Making Mealtime Meaningful: See How We’re Giving Back with the New 12 Tomatoes Cares Program →

There are some pretty worthless kitchen gadgets out there. Cool? Yes. Practical? Not so much. Cost-effective? Not by a long shot. With so many options for tools, cookware, and gadgets, it’s hard to know what you really need in the kitchen. So, whether you just moved and are looking to restock your kitchen supply or you’re just getting into cooking for the first time, this list is for you!


YouTube/Serious Eats

Most people have a knife block they purchased at some point that now sits in the corner of the kitchen, mostly collecting dust. Sure, you probably have 2 or 3 knives you use on a fairly regular basis, but what about the rest of them? Not to mention, these sets typically don’t come with the highest quality knives.

If you’re looking to get serious about cooking, there are really only 2 knives you need: a chef’s knife and a paring knife. It’s easy to get overwhelmed with all of the choices (and the price tags that come with them), but the most important thing is that the knife feels good in your hand. Yup. That’s the expert advice.

Sure, we suggest doing research and going to the store prepared, but at the end of the day, don’t get the expensive one just because it’s expensive; get the knife that fits your hand well and is the correct weight for you.


YouTube/Serious Eats

First up, cast-iron skillet. You knew it was going to be on here, right? A lot of people are hesitant to use a cast-iron skillet because it seems complicated to maintain and season properly. You might be surprised at how easy it is to take care of your cast-iron skillet. Read more about proper care in this article. While cast-iron doesn’t conduct heat very well, it is excellent at maintaining heat, which is what makes it the perfect skillet to sear meat in, amongst other things.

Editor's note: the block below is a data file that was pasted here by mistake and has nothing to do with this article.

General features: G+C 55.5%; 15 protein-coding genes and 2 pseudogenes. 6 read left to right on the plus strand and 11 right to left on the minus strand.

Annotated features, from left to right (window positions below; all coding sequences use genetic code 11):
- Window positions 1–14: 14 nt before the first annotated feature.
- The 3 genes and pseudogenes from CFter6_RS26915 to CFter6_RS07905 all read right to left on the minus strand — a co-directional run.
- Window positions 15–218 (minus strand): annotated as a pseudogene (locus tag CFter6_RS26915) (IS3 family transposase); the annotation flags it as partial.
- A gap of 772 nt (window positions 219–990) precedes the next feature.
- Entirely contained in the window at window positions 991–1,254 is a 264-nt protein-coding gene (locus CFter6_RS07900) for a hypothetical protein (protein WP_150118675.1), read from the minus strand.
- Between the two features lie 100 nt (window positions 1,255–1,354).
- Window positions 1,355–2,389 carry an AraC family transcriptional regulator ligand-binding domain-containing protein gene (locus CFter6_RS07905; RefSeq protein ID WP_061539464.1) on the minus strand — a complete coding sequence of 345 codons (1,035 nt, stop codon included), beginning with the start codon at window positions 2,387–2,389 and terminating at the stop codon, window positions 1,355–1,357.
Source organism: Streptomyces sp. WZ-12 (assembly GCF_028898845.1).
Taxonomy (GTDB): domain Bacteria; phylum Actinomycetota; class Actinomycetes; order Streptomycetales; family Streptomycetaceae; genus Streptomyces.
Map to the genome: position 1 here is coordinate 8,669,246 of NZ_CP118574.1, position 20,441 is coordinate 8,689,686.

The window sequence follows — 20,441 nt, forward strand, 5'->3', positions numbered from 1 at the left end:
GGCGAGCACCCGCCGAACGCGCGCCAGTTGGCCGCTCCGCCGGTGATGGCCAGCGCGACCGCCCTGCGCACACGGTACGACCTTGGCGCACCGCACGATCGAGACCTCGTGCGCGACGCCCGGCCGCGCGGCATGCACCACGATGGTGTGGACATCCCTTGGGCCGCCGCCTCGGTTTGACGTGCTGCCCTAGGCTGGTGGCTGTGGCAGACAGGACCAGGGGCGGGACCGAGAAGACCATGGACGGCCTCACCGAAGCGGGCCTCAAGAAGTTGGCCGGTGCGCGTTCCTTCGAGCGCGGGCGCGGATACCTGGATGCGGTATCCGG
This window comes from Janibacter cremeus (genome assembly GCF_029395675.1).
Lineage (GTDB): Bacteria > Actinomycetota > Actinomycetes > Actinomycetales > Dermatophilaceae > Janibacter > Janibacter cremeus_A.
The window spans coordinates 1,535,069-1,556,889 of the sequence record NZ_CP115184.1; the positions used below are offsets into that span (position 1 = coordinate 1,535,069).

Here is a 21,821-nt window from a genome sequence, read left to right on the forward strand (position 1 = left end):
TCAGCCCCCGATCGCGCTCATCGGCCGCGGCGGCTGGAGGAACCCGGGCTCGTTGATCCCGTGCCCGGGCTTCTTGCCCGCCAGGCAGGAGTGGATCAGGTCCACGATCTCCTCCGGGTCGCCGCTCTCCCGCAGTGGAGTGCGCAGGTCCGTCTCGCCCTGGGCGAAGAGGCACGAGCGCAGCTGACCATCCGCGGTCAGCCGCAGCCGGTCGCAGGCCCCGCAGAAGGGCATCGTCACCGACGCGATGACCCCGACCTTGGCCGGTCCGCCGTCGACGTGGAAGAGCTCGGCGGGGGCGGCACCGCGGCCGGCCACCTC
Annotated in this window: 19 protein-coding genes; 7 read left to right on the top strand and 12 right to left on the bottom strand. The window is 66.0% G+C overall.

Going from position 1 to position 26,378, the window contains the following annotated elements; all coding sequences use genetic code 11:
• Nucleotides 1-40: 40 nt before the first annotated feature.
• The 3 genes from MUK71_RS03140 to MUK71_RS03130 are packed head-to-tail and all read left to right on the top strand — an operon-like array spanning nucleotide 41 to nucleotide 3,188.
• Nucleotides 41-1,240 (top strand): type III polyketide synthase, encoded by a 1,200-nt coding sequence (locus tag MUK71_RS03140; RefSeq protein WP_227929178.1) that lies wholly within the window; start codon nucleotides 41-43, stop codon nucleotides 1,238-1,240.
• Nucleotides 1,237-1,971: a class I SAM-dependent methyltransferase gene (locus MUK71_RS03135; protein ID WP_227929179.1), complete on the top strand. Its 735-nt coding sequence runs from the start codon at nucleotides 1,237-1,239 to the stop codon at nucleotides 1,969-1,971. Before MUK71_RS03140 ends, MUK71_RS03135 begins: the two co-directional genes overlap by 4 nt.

Next up is a normal, everyday non-stick skillet. This is perfect for cooking eggs and other delicate foods that would be ruined by cast-iron (and would ruin the cast-iron in return). There’s really no secret to picking out a good non-stick pan. Just keep in mind that these will need to be replaced every few years, so don’t spend too much on them!

Another staple is a 3-quart saucier. This is the go-to pot for just about anything you’ll boil on the stovetop, be it water for spaghetti, sauce, soup, etc. Make sure you get a saucier with sloped sides. That way when you’re scraping down the sides or whisking a sauce, the utensil can fit right into the sides and bottom of the pot, as opposed to pots with straight sides and flat bottoms where food often gets stuck in the corners.

Finally, an enamel Dutch oven. This is another thing most people know about but tend to shy away from. Dutch ovens are incredibly versatile pieces of equipment. You can pretty much make anything in them, but they are ideal for braising meat, making stews, sauces, even fried chicken! While they can be expensive, you can get a good Dutch oven for relatively cheap, as long as it’s heavy and lined with enamel.

Pans & Dishes

YouTube/Serious Eats

While there are tons of different sizes of pans and other dishes, for those just starting to build their collection, you’ll just need 1 of each. The most important baking dish to have is a 9×11 dish. These are great for casseroles, desserts, lasagna, baked mac & cheese…the list goes on and on. No need to spend a ton of money on this dish either – a glass 9×13 is going to be your best bet.

You’ll also want to grab a sheet pan with a slight lip around the edge. There are flat sheet pans available, but they are mainly used for baking cookies. Pans with a lip around the edge can be used to bake tons of things, including meats and veggies, without fear of juices spilling out into the bottom of the oven. Go ahead and grab a wire rack that fits into the pan to give yourself more options for baking meat.


YouTube/Serious Eats

Other odds and ends to pick up include: